Who? Me? Dairy-free?

It’s amazing how catering to one whim can change your perspective so ultimately.

A friend went to get a food sensitivity test done and came up with some surprises. I pondered it. I’d been feeling run down, lethargic, irritable. I caught any and every bug that made the rounds. My stomach was frequently upset.

My tests came back normal: no anemia, no thyroid issues. I have no allergies. Could it be my diet?

So, I trundled off to a naturopath for the first time. We discussed my medical history, my family, my current situation and issues. And then she brought out the IgG sensitivity test. I had to prick my finger and squeeze enough blood to saturate three little swabs. And we sent it off.

I thought sensitivity to gluten would be the end of the world. Sugar would be a huge issue for me. And yeast would be irritating but manageable.

I’d never considered dairy. I mean, I love dairy. I drink the milk out of the bottom of my cereal bowl. Occasionally we’ll sit down for a dinner of crackers and three types of cheeses. Yogurt is one of my favourite snacks. My go-to protein is cottage cheese. I drink a grande or venti latte daily. Sometimes two.

Dairy is the worst.

Most of my tests came back negative. A few of the categories look alarming, like cranberries, baker’s yeast and whole wheat, but those fall under “very low” reaction and are nothing to really worry about.

Then, you get to dairy. Most people gasp at this point. I fall in the “high” or “very high” reactions. For. every. single. one. Even goat’s milk, which apparently most people aren’t sensitive to even if they’re reactive to cow’s milk. Even yogurt. And whey. And casein, which is used as a filler in so very many foods.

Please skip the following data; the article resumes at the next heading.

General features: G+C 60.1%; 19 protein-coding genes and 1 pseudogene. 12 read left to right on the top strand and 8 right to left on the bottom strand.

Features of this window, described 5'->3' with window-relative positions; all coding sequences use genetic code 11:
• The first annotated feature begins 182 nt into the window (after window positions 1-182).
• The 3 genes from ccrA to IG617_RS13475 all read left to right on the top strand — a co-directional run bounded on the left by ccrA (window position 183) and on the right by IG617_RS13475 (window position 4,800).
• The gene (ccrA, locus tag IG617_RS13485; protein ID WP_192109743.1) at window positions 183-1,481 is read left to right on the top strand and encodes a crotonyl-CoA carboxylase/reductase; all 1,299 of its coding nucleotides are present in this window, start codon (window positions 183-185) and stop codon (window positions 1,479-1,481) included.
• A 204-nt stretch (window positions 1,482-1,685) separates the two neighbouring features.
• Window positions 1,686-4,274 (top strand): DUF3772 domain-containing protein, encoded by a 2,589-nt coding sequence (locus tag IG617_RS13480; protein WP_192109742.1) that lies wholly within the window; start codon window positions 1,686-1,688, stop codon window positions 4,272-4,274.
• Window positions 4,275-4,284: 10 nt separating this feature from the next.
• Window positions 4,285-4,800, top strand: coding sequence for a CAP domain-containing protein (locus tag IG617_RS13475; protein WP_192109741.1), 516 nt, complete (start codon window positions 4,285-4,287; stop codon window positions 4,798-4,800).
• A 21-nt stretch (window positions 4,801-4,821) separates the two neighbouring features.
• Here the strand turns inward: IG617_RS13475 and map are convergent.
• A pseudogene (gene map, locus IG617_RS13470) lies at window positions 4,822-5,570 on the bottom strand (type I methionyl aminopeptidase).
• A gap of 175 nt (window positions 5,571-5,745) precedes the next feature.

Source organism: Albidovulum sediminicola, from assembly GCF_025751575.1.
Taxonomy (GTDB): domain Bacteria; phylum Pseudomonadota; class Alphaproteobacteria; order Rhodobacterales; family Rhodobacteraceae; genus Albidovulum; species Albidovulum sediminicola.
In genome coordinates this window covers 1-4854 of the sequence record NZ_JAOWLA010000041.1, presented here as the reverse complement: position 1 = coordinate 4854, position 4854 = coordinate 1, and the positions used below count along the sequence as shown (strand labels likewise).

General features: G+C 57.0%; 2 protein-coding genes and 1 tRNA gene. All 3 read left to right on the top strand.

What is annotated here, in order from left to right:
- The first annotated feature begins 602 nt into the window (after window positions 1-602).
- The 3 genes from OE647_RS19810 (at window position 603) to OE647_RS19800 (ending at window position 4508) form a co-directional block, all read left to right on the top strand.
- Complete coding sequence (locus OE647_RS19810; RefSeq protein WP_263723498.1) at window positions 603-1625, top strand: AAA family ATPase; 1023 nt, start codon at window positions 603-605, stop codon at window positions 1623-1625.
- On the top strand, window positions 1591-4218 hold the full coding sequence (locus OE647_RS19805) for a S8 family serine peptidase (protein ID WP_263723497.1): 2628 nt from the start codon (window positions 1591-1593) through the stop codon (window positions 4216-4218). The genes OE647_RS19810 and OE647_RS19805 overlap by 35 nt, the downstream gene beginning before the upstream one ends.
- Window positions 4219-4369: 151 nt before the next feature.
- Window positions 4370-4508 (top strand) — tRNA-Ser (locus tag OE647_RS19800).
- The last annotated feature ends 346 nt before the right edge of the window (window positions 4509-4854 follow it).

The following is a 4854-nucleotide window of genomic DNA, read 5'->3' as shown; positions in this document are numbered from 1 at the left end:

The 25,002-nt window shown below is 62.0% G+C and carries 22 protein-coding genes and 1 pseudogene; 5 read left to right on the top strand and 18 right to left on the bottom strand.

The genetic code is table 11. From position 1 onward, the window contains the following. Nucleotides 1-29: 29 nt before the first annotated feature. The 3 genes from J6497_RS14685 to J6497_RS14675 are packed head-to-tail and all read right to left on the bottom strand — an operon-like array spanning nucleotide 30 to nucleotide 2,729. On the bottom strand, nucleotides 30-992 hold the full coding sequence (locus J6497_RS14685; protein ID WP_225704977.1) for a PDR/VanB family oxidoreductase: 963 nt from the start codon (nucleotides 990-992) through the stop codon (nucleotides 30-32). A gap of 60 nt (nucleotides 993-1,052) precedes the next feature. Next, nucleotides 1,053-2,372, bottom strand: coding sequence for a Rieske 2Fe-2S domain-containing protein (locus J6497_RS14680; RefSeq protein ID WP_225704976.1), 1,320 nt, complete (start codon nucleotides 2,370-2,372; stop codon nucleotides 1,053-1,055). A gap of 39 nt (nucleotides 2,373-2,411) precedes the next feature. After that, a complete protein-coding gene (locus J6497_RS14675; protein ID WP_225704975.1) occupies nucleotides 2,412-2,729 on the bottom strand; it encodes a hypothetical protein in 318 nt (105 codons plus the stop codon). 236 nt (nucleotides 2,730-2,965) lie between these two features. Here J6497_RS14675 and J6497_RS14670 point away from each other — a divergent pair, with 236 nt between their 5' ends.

My body hates dairy.

What does this mean? It means that whenever I consume dairy, antibodies (used to identify foreign objects that are seen as threats to the body) attach themselves to the dairy antigen and create an antibody-antigen complex. Because dairy was a huge part of my daily life, my body was creating these complexes too quickly for them to be removed, causing them to be deposited into my tissues and creating inflammation throughout my body. It causes different symptoms, or none at all, in each person, so it’s almost impossible to diagnose.

A sensitivity is closer to an allergy than an intolerance. Since the real action happens in the blood and tissues, it’s not just a matter of upset digestive system. And a sensitivity this high was seriously disrupting my body. Hence why the suggestion of “Just take a Lactaid” doesn’t go over well with me nowadays.

What’s happened since I found out? Well, the first day I splurged on dairy, like so many dieters do before starting (or restarting) their eating plan. I had a latte, a grilled cheese sandwich and ice cream. I woke up the next morning feeling hungover, except I hadn’t had a drop to drink the night before.

Since then, I sleep better. My stomach is upset much less often. My headaches are almost all gone. I have more energy, it’s easier for me to wake up in the morning and I have a much better outlook on life.